Technology group Altron has produced its first interim results, for the six months to August, since two major developments. The first was the full incorporation of listed subsidiary Altech, and the second was the disposal of Altech’s loss-making African operations. CEO Robbie Venter told analysts that today’s were the first results to exclude underperforming and disposed-of East and West African Altech operations, plus the Altech integration (for one month of the reporting period.) He said it was the end of a long journey in consolidating the group, and accessing synergies. Already some benefits are being realised, including R10 million a year in terms of saved listing costs, the expense of a separate board, and so on. But the Powertech division of Altron is still underperforming. On a more positive note, Venter said he detects tangible signs of recovery in the building and construction industry. Revenue was up 6%, normalised heps up 15%. What did our experts make of it?
Lavan Gopaul of 28E:
The income stream is a combination of residual income and contracts they are able to secure in both the public and private sectors. The requirement to consolidate their two listed entities into one doesn’t have apparent benefits. It might have been more transparent if they had continued as separate entities, written off the losses in East and West Africa completely, and then consolidated. I would like to see them prove the savings they are claiming from the consolidation, when we get results for the full year.
Independent Analyst Ian Cruickshanks:
Certainly they are serious about cost-cutting. It is necessary. But one is left with the question of why the consolidation has taken so long. There was some shareholder disapproval earlier, but that was because of the way the consolidation had been structured. Many of the areas in which they operate are unlikely to grow much faster than GDP growth. It will be difficult to see them growing above that – which does not make a convincing argument for new shareholdings.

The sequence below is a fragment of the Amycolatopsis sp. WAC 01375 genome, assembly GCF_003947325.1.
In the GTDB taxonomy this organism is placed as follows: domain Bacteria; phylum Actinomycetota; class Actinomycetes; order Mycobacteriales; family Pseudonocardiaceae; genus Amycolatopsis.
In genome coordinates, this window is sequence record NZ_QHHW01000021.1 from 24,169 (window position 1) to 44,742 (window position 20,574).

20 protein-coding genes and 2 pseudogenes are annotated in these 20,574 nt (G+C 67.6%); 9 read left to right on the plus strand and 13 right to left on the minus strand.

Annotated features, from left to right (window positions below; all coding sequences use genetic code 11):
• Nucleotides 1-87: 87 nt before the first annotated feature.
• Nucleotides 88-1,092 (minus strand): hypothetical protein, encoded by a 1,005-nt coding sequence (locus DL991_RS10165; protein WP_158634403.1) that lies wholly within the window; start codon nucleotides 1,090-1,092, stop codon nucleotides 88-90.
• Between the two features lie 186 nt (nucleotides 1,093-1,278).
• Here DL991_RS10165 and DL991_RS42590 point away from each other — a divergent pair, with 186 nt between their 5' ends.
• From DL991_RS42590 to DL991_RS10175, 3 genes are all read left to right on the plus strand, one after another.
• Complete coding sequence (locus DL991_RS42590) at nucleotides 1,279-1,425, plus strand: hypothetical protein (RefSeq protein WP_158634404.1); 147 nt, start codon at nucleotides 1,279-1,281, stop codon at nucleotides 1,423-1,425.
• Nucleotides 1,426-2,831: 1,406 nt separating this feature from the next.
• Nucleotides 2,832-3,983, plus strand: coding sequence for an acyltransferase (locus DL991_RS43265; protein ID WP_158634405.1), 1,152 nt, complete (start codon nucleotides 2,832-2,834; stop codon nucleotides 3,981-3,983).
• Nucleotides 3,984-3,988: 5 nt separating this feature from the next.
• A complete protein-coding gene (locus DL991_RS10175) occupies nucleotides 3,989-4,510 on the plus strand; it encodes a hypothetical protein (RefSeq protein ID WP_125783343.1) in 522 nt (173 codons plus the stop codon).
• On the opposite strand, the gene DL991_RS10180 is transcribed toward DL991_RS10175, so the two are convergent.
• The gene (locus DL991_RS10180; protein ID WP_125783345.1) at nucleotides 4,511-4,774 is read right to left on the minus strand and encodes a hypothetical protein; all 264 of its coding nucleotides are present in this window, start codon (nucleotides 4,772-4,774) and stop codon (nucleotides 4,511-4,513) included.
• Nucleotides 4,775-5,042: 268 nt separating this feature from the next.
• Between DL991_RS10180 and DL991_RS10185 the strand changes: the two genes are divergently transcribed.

Craig Pheiffer from Absa Investments:
The first-half numbers from Altron were a first glance at the group in its newly constituted form, and reflected the benefits of having exited the loss-making East and West African operations that had dogged Altech’s numbers for some time. Following the buy-out of Altech minorities (effective 1 Aug 2013), Altech was included as a 100% subsidiary in the financials at the end of the half-year, but the benefits were limited to just the last month of the reporting period. While the operating environment remained tough there were numerous positives in the results, which lead one to believe that a turning point has been reached. The UEC set-top box business within Altech is producing at record levels with a good order book and the annuity business of Altech Autopage had a good earnings showing, despite lower revenues. Good top line growth in the Bytes business more than compensated for the slightly lower margins to produce a respectable 14% growth in headline earnings. The Powertech business struggled over the year but there are very positive signs of recovery in the order books for cables, transformers and system integrators. Much store is being placed on the benefits to be derived from amalgamating the Altech and Bytes businesses into a TMT cluster. Management points to potential cross-sell opportunities, better capital allocation and efficiencies through shared services that could boost revenues and profits (rather than only cost-savings from property consolidation and the audit fee and listings fee savings from one less company listing). Much store is also being placed on growing future revenue from Africa and the public sector. The market will like the turnaround and the outlook – but management ultimately has to deliver on the promises.
After a long struggle, there is now just one entry point for investors into the Venter family empire that is Altron. It is now up to management to convince the investment community of the soundness of their strategy – by producing some worthwhile results. We shall watch this space.
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